America Keeps Its Faith

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America Keeps Its Faith

The United States is home to most of the world's leading multinational corporations and enjoys the highest per capita GDP of any larger nation. It also rates higher in terms of competitiveness than other large nations, and has remained the lone global
superpower for at least the past 20 years.

But, even more significantly, Americans report a higher level of happiness than the residents of any other large nation.

Why is this true? The United States' economic dominance has been driven by many factors, including unparalleled natural resources, the ability to attract the best and the brightest in almost every discipline, and the use of superior management practices. Meanwhile, its geo-political strength comes largely from a combination of favorable geography and its economic success.

However, new studies strongly support the notion that America's unique culture, which continues to rely upon traditional Christian and Jewish values, enables us to make the most of those other resources. In short, this distinctive heritage provides a unique competitive advantage because of its measurable contribution to various aspects of a productive society, including public health, the rule of law, and high levels of resilience.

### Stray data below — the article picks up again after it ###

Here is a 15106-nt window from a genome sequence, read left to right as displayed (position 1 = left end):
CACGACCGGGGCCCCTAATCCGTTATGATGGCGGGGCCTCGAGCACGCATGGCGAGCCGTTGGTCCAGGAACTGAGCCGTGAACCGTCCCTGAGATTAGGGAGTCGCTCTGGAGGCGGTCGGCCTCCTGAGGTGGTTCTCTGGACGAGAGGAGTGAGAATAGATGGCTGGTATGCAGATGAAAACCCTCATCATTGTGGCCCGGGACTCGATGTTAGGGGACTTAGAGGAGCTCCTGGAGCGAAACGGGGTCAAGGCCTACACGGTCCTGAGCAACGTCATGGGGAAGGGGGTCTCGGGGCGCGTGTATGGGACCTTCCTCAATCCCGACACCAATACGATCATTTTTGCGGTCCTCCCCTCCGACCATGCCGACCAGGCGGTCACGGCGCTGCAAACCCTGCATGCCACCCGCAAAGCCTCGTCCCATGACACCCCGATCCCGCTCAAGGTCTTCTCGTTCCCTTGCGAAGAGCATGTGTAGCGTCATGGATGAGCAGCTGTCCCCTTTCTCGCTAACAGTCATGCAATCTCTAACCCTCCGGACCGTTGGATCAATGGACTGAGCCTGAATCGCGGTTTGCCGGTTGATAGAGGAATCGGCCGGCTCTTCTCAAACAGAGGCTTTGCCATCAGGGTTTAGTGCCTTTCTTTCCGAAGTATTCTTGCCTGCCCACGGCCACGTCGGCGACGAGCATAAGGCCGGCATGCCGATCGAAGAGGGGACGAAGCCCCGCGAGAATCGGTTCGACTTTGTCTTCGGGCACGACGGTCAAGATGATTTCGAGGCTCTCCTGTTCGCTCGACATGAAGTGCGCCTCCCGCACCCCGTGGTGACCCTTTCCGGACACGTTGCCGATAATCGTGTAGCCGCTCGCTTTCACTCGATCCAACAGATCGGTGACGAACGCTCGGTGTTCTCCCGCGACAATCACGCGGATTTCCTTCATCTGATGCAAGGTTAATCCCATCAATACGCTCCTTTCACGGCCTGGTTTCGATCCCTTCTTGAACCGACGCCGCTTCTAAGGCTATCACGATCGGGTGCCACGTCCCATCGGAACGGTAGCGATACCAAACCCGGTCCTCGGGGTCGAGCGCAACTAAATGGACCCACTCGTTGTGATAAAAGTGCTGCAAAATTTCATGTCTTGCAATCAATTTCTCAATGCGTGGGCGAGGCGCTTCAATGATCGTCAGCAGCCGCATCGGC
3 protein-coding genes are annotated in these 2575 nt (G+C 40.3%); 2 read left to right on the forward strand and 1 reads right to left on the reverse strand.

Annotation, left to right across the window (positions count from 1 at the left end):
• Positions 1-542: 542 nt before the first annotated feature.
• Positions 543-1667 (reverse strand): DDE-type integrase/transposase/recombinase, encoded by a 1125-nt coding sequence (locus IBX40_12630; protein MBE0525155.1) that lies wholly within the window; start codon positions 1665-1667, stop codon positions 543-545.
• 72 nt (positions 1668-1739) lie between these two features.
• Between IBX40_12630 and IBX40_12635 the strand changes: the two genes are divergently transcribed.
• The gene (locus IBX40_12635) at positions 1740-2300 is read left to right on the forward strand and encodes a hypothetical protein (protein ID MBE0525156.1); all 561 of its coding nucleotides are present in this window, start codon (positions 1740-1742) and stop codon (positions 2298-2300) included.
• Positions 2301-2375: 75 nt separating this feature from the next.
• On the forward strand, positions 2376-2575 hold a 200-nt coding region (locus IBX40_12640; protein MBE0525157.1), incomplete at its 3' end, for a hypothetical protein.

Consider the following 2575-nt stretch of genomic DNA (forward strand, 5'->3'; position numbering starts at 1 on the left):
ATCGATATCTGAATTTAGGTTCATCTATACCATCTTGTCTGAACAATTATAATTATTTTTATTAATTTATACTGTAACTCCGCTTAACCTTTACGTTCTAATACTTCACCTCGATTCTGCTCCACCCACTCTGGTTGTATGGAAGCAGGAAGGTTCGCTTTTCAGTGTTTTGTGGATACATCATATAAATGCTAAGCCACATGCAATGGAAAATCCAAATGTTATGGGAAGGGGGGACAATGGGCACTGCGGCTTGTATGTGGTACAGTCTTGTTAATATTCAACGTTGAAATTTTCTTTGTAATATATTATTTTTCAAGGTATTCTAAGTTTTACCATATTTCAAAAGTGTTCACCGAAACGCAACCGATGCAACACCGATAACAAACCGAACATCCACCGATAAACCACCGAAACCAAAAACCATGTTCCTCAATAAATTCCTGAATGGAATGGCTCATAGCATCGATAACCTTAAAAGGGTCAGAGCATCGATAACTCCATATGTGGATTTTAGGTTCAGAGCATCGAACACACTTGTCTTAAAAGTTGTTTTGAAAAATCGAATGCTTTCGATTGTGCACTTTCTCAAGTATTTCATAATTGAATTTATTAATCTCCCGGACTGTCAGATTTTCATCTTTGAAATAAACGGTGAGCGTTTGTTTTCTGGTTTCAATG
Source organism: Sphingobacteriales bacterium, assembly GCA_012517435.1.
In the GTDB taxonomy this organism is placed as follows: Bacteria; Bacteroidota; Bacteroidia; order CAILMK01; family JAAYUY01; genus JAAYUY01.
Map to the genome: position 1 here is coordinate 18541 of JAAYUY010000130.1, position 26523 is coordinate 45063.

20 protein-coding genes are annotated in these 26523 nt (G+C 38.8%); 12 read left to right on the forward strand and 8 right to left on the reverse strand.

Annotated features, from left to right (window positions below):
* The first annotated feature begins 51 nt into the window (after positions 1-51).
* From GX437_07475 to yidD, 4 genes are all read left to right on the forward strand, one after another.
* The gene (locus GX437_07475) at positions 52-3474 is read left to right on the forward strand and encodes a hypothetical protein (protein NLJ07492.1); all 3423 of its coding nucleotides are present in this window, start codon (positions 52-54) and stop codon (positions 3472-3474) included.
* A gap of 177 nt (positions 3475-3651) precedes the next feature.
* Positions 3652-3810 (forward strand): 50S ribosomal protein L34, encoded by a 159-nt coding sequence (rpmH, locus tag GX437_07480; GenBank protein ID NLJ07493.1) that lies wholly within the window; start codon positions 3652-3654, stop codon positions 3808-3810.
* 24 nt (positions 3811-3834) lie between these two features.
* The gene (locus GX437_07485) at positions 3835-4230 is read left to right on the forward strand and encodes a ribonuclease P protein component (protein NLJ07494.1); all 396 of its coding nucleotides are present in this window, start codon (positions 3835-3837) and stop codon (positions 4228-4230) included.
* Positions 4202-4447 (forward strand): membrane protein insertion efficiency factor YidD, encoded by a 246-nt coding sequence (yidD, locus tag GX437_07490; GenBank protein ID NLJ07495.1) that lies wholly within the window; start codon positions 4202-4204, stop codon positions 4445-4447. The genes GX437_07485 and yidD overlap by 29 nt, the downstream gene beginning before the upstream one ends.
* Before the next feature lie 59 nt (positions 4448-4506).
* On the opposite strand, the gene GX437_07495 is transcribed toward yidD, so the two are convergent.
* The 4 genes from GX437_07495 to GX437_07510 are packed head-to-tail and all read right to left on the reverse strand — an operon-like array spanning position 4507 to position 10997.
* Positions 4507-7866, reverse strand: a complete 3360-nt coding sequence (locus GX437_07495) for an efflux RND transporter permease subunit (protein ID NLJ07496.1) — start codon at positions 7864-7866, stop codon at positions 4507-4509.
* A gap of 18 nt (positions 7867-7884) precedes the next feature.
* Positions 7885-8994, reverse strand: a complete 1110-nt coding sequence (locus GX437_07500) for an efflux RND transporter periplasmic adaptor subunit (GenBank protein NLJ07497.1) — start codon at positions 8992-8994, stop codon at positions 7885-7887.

It's particularly notable that a far higher percentage of Americans believe in God than do the citizens of other nations with large, sophisticated economies. According to a study by sociologists Michael Hout and Claude Fischer of the University of California at Berkeley, the percent of Americans who say they "believe in God" is 93 percent.1

By comparison, researchers Pippa Norris and Ronald Inglehart found much lower percentages of people who believe in God in the following European countries:2

  • 72 percent in Finland
  • 69 percent in Norway
  • 69 percent in Germany
  • 61 percent in Britain
  • 58 percent in the Netherlands
  • 58 percent in Belgium
  • 56 percent in France
  • 52 percent in Denmark
  • 46 percent in Sweden
  • 39 percent in the Czech Republic

The vast majority of American believers place their faith in the Judeo-Christian God, though significant minorities believe in others.

Even among those who don't regularly attend services, a very large proportion of these people treat their faith as an integral part of their lives. Scott Schieman, a sociology professor at the University of Toronto, reported the following research findings about Americans in the journal Sociology of
Religion
.3

  • 82 percent say they depend on God for help and guidance in making decisions...

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